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Re: VS: [evol-psych] Scotland lags Europe in IQ league

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  • Jay R. Feierman
    Irwin Silverman: This is not to say that selection for IQ did not occur, but it does suggest that it was not linear positive directional selection but
    Message 1 of 33 , Apr 2, 2006
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      Irwin Silverman: This is not to say that selection for IQ did not occur, but it does suggest that it was not linear positive directional selection but selection for levels closer to the mean.
       
      Jay R. Feierman: There is a difference between intelligence, IQ and IQ test scores. A number of writers on this thread used these terms interchangeably. They mean very different things. I'm certain that there has never been direct natural selection for "IQ." That being said, if IQ test scores predict academic and economic success in the industrialized modern world, where is the evidence that the brain structures whose functions are measured by IQ tests were ever selected in the EEA? The only evidence of which I am aware is that currently individuals with higher IQ test scores have less, rather than more, reproductive success, at least in the modern industrialized world. Saying that natural selection was selecting for average, rather than high IQ test score individuals is retrofitting natural selection to accommodate the finding that most people have average IQ test scores and only few people have very high or very low IQ test scores. That can result from a variety of other mechanisms and artifacts, other than natural selection "pulling on the mean." If IQ test scores are positively correlated with brain size, the differences between the head circumferences of high, average and low IQ test score individuals (excluding brain damaged very low, moronic and idiot IQ test score indidividuals) is insignificant (a few percent) in terms of the ability of the human female pelvis to allow the head to pass through it during parturition. Large heads theoretically could be a constraint on achieving higher IQ test scores if the larger heads can not pass through the pelvic inlet. However, if having babies with bigger and bigger heads (and hence higher and higher IQ test scores) would increase a woman's inclusive fitness, it would not have been very difficult through natural selection to increase the size of the human female pelvic inlet by another 25% or so. Already, there is much variation in the modern human female pelvic size, which suggest that there is not much directional selection pressure for the largest of pelvises. Unless one can demonstrate a contraint (such as big heads can't fit throught the pelvic inlet) on more of a trait, such as head size, average is the result but not the object of natural selection.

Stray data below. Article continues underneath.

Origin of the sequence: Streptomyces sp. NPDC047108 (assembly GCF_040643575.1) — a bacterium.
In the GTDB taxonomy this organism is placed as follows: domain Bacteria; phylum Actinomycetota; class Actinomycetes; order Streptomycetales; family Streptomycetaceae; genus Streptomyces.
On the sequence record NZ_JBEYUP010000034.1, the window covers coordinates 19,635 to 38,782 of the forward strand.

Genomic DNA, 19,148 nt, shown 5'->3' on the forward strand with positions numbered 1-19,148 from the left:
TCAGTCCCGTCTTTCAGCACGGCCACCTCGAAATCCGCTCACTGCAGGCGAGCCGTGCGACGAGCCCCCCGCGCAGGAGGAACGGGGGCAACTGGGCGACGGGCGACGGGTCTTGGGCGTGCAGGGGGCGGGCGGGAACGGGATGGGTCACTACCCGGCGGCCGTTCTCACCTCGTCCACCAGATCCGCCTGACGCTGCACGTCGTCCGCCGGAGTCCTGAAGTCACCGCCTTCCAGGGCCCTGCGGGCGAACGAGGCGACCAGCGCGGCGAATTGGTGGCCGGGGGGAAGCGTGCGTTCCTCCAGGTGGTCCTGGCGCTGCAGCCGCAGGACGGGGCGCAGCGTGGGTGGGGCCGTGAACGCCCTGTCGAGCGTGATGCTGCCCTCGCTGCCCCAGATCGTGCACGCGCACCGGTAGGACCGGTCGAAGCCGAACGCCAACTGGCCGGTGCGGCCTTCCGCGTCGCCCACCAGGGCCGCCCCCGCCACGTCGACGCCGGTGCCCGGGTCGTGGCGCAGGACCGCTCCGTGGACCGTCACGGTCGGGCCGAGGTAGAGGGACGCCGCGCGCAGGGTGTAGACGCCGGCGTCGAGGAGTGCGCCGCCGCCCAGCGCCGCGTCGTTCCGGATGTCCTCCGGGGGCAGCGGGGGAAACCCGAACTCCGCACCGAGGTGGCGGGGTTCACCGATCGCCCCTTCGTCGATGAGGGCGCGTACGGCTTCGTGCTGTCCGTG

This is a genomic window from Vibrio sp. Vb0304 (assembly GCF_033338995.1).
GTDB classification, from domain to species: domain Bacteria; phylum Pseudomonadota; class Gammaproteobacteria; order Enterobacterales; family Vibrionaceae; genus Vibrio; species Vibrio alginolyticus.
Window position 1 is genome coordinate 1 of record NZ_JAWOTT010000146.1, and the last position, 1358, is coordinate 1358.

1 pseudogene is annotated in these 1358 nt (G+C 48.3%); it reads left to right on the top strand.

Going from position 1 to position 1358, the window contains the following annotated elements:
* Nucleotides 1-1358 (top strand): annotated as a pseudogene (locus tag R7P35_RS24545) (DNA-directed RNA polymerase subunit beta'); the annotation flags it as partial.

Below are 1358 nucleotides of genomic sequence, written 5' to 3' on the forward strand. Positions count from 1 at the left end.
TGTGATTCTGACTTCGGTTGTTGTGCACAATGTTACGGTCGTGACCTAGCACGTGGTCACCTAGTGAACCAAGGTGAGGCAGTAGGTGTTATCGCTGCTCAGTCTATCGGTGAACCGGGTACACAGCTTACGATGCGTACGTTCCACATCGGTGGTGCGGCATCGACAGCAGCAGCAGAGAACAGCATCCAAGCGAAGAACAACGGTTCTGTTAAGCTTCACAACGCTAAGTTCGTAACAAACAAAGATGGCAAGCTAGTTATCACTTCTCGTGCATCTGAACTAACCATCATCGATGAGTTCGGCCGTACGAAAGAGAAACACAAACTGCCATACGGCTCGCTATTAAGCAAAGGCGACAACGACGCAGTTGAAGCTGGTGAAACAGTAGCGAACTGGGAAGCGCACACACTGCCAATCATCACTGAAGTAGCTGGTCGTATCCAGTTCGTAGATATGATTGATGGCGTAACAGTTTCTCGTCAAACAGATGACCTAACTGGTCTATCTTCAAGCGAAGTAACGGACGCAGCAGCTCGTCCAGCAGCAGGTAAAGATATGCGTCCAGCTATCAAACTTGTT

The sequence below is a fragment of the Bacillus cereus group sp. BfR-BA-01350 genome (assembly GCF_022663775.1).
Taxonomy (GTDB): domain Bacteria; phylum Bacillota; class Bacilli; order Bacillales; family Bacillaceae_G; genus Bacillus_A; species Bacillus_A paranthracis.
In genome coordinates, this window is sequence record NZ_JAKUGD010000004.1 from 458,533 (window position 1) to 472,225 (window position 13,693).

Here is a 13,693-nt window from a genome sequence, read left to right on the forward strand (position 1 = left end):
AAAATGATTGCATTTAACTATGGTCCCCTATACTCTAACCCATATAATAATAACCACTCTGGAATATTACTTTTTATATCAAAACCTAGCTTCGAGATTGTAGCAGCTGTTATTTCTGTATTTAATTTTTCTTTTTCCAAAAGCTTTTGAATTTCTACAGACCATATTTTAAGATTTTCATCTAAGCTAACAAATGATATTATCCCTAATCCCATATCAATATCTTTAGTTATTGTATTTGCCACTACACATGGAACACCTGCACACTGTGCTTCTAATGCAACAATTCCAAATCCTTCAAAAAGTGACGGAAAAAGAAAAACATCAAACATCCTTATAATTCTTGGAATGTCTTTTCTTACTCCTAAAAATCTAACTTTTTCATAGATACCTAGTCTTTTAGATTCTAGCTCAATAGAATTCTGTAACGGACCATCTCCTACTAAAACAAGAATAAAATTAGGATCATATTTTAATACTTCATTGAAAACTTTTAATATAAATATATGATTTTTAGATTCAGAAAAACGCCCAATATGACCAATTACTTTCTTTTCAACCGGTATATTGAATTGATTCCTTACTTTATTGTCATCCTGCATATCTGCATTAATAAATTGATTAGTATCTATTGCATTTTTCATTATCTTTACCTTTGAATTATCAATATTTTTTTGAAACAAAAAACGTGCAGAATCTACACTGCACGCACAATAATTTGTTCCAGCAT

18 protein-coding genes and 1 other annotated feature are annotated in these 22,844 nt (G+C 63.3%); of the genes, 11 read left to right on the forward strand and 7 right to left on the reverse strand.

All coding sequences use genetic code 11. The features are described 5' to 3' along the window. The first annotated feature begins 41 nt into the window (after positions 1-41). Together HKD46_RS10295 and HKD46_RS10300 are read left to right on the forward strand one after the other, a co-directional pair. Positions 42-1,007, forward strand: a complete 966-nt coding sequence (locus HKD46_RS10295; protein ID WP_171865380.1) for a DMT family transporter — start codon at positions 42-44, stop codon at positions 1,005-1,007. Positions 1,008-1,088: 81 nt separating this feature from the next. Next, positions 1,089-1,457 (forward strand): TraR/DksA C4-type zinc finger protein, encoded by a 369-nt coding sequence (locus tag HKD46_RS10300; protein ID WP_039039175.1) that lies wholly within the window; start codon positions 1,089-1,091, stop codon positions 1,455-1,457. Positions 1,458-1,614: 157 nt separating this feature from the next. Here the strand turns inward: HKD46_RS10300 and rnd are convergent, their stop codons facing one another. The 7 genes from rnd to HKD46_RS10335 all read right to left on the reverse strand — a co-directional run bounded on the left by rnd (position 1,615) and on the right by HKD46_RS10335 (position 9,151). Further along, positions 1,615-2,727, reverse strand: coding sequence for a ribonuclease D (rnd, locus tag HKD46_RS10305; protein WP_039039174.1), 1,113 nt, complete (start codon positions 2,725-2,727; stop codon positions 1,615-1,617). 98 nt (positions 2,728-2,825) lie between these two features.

• Jay R. Feierman
      Jay R. Feierman: Actually, the few [high] IQ score people in a social group help the group by helping the group to have a lower death rate, rather than a
      Message 33 of 33 , Apr 5, 2006
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        Jay R. Feierman: Actually, the few [high] IQ score people in a social group help the group by helping the group to have a lower death rate, rather than a higher fertility rate.
         
        RKS: Lowering the rate of death in early infancy has had a profound impact in recent times.
         
        Jay R. Feierman: True. Once an individual is born and they die, that's counted as death rate, even if they are just a few days old. To be counted as birth rate, one only needs to be born. The demographic transition is mainly due to lower infant death rates.
         
        RKS: Saying that the islanders could [not] fix the generators is too brief a comment.  Could you fix the generator or phone system??  No??  But you're a white boy from the USA?  We must not think in terms of what unqualified people are capable of - there is not much of a difference between the islanders and suburban USA. 
         
        Jay R. Feierman: No, I couldn't. I wasn't implying that the natives were any less intelligent than the individuals who invented the generators or the phone system but just that the society in which the natives live did not have the technological capability of maintaining such systems because of lack of electricity, manufacturing capability, supply lines, roads, technical training, etc. My point was that even in the global economy the third and fourth world societies can't just automatically incorporate the technology of the industrialized societies, as they can't maintain the equipment, etc. As a result, much technology can not be transferred to the third world. I've been in medical clinics in east Africa that didn't have electricity or running water, so the medical care that could be delivered at the clinic was very primitive.
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